A Good Writer Must First be a Good Reader

I have to admit this post resulted because of  a discussion in one of my LinkedIn groups. One of the members of the groups posted a link to an article that states there are now more writers than readers and asked what members of the group thought. Certainly it brought up many comments, especially when one writer in the group claimed she writes fiction but doesn’t read anything but non-fiction. Her reasoning behind it? She is afraid if she reads fiction she will be open to a lawsuit for plagiarism!

After going back and forth with the writer who thinks she can write fiction while only reading non-fiction this question comes to mind: what makes her think she can plagiarise someone else’s work by reading fiction? After all, there are only so many plots available, and if you read any book on the market you will find similarities among them all. The key is being able to take a story others have told and put a new twist to it. You can only accomplish that if you read what the others have already written and draw from their experience.

The thing I find truly amazing about this writer is she said she writes Science Fiction. How in the world can you create plot and characterization for sci-fi by reading only non-fiction? You surely cannot take current events or even historical events and bring them into play in either science fiction or fantasy. While writers have developed plots for mystery, suspense, horror and even romance by using real life events, I have yet to hear of any science fiction books being developed in that way. Even the masters including Stephen King tell writers they must read, read and read some more.

Another factor this writer fails to understand is you cannot discover what is selling in the market by simply reading the synopsis’ on the books on the New York Best Sellers’ List–you have to read the books! It is also essential to read books in your genre. I am presently working on a romance novel and a short story that probably falls into the adult fiction genre. While I am currently reading most mystery and suspense, I have read enough romance to know what the masters are doing–I have read over 30 books by Danielle Steel and several by other popular romance authors including Nora Roberts.

My thoughts were if anyone is so worried about plagiarism they should not be a writer, but naturally the writer disagrees. She truly believes her research is enough to allow her to write genre fiction without reading it. Several of us tried to explain to her you cannot copyright ideas and that every book on the market begins from one central plot since there are more books than there are plot ideas.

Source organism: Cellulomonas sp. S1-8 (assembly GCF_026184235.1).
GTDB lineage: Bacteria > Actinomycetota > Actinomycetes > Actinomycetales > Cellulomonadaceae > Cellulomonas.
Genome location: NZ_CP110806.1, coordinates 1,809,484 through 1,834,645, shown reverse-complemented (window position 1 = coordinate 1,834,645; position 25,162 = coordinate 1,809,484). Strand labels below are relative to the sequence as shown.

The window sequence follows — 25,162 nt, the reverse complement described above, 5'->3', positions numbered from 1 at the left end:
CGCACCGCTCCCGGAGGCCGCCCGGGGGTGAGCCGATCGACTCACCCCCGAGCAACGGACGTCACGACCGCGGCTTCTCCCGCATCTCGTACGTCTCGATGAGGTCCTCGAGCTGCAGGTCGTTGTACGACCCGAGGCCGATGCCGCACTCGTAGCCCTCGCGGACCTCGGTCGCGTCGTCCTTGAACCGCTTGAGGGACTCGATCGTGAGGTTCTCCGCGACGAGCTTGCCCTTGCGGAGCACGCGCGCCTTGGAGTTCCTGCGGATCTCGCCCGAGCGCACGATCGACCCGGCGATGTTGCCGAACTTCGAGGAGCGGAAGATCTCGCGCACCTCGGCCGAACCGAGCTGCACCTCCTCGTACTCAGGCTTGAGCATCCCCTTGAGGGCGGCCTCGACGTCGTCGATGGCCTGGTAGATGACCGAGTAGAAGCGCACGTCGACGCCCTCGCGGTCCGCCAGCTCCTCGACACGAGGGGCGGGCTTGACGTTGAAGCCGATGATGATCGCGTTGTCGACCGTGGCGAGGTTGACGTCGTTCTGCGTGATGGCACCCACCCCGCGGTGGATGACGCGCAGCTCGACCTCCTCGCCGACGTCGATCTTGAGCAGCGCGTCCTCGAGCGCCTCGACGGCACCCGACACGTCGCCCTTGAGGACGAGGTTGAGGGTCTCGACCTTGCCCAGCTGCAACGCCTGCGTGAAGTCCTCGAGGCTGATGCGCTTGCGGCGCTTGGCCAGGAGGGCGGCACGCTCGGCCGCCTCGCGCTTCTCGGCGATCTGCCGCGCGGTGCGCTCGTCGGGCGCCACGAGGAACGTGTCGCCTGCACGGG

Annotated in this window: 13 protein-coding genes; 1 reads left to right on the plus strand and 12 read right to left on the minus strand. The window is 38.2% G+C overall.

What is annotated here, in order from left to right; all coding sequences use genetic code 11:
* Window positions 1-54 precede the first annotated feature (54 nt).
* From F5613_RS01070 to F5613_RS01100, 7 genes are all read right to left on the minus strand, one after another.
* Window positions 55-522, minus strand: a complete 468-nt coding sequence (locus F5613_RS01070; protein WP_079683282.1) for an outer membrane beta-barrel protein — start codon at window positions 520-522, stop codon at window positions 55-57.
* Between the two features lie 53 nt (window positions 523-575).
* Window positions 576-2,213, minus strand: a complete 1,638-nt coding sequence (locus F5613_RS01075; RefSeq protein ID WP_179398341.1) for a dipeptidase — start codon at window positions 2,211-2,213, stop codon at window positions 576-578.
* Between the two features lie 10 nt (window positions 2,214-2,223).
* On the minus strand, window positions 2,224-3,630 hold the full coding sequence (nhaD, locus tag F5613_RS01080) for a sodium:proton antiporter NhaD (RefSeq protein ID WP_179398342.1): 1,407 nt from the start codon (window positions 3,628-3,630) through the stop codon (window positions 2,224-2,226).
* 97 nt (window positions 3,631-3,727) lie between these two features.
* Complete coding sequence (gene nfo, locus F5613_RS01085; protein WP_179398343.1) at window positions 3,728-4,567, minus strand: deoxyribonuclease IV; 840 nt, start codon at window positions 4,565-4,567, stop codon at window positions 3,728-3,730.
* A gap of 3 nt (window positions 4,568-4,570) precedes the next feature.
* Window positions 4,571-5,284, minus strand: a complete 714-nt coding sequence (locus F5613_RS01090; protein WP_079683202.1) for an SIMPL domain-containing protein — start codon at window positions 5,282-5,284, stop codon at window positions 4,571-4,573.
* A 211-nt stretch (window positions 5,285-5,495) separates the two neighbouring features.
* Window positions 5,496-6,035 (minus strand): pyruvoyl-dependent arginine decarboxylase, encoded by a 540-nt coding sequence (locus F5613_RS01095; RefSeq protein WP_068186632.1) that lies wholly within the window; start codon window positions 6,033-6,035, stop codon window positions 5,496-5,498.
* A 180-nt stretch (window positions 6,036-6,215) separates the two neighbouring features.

Her next excuse? She doesn’t have time to read fiction! She had previously stated that she did watch science fiction on television, so I told her if she has time to watch television she has time to read–turn off the television like I do. I am lucky if I watch two hours of television per week; I would rather read a good book. I also told her I make it a point to read for one to two hours before I go to sleep for the night.

Perhaps we shall see what happens, but the bottom line is a good writer must first be a good reader, and he or she MUST read books and stories in their genre. If you write romance, you must read romance. That doesn’t mean you cannot read other types of fiction as well, but you certainly have to read in your genre if you expect to understand what is selling in the market. She tells us we will find out next year when she is a published writer: I say we shall see if that really happens given her comments and the way she is approaching her craft.


2 Comments (+add yours?)

  1. Carl Vasquez
    Jul 13, 2011 @ 21:26:08

    You have a very nice writing style, I enjoyed your post.

    I would agree with you in saying that I believe it’s essential for any writer to enhance their craft by reading material that directly relates to their field.

    I’ve had many complications in the past, whereas I would attempt to write something on a subject with only little or generalized knowledge of the topic. This made the reading a complete bore because I lacked the necessary ‘specific’ information that the readers wanted.


    • Brenda Coxe
      Jul 13, 2011 @ 22:07:39

      I know one writer who writes science fiction and thinks she can write good books by reading non-fiction. I have not read any of her books and won’t since I don’t read science fiction, but I find it difficult to believe you can do any world-building without reading in that genre.


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